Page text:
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The Economic and Social Impact of the Novel Coronavirus (Covid-19) on Migrant Remittances: An Overview of Tunisia and Morocco. A new GLO Discussion Paper by GLO Affiliate Hajer Habib.

A new GLO Discussion Paper analyzes the economic impact of Covid-19 by focusing on the implications for migrant remittances in Tunisia and Morocco.

The Global Labor Organization (GLO) is an independent, non-partisan and non-governmental organization that functions as an international network and virtual platform to stimulate global research, debate and collaboration.

GLO Discussion Paper No. 715, 2020

The Economic and Social Impact of the Novel Coronavirus (Covid-19) on Migrant Remittances: An Overview of Tunisia and MoroccoDownload PDF
by
Habib, Hajer

GLO Affiliate Hajer Habib

Author Abstract: The spread of the novel coronavirus and ‘stay at home’ measures in response to this global health crisis is profoundly changing societies and economies around the world. The objective of this work is to analyze the economic impact of Covid-19 by focusing on their implications on migrant remittances flows in Tunisia and Morocco. Indeed, we analyze in which countries, where individuals depend on remittances and where this dependence intersects with economic vulnerability and inadequate financial infrastructure. We use micro-data from the Afrobarometer survey, wave 2016-2018. Based on Principal Component Analysis (PCA), the results show that the decline in remittances will exacerbate economic difficulties during the crisis for individuals who depend on remittances. In Tunisia, 60% of individuals who say they are dependent on remittances are unemployed and 46% of those who say they are dependent on remittances face a lack of liquidity. In Morocco, 63% and 43%, respectively the share of individuals who say they are dependent on remittances are unemployed and the share with liquidity problems. Also, “stay at home” measures are likely to limit the ability of individuals to receive funds from abroad. Both countries have similar access to infrastructure, more than 46% of people who depend on remittances do not have a bank account and 37% do not have access to the internet. They would therefore be less able to adapt to a restriction on in-person remittance services during a lockdown to contain the Covid-19 virus. For this reason, the paradigm shift from cash to digital money is necessary.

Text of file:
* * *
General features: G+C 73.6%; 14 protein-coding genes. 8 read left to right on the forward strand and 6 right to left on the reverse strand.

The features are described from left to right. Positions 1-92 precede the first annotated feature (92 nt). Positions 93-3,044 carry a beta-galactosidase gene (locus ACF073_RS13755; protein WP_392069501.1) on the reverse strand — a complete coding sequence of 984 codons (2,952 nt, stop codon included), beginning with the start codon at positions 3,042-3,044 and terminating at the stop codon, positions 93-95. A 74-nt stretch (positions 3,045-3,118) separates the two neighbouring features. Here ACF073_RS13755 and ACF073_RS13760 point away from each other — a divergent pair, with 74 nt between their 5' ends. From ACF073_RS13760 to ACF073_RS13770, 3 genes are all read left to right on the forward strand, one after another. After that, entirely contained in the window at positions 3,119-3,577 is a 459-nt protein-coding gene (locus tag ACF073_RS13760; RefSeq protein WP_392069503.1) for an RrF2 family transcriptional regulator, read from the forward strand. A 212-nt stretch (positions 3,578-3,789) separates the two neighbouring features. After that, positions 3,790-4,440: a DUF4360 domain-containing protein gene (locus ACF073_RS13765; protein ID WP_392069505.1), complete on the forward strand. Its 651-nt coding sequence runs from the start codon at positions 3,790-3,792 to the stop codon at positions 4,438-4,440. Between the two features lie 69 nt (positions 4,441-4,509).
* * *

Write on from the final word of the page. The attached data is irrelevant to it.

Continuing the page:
More from the GLO Coronavirus Cluster

GLO Discussion Papers are research and policy papers of the GLO Network which are widely circulated to encourage discussion. Provided in cooperation with EconStor, a service of the ZBW – Leibniz Information Centre for Economics, GLO Discussion Papers are among others listed in RePEc (see IDEAS,  EconPapers)Complete list of all GLO DPs – downloadable for free.

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Violent Conflict Exposure in Nigeria and Labor Supply of Farm Households. A new GLO Discussion Paper by John Chiwuzulum Odozi and GLO Fellow Ruth Uwaifo Oyelere

A new GLO Discussion Paper finds that exposure to violent conflict significantly reduces the total number of hours worked in Nigerian farm households.

The Global Labor Organization (GLO) is an independent, non-partisan and non-governmental organization that functions as an international network and virtual platform to stimulate global research, debate and collaboration.

GLO Discussion Paper No. 712, 2020

Violent Conflict Exposure in Nigeria and Labor Supply of Farm HouseholdsDownload PDF
by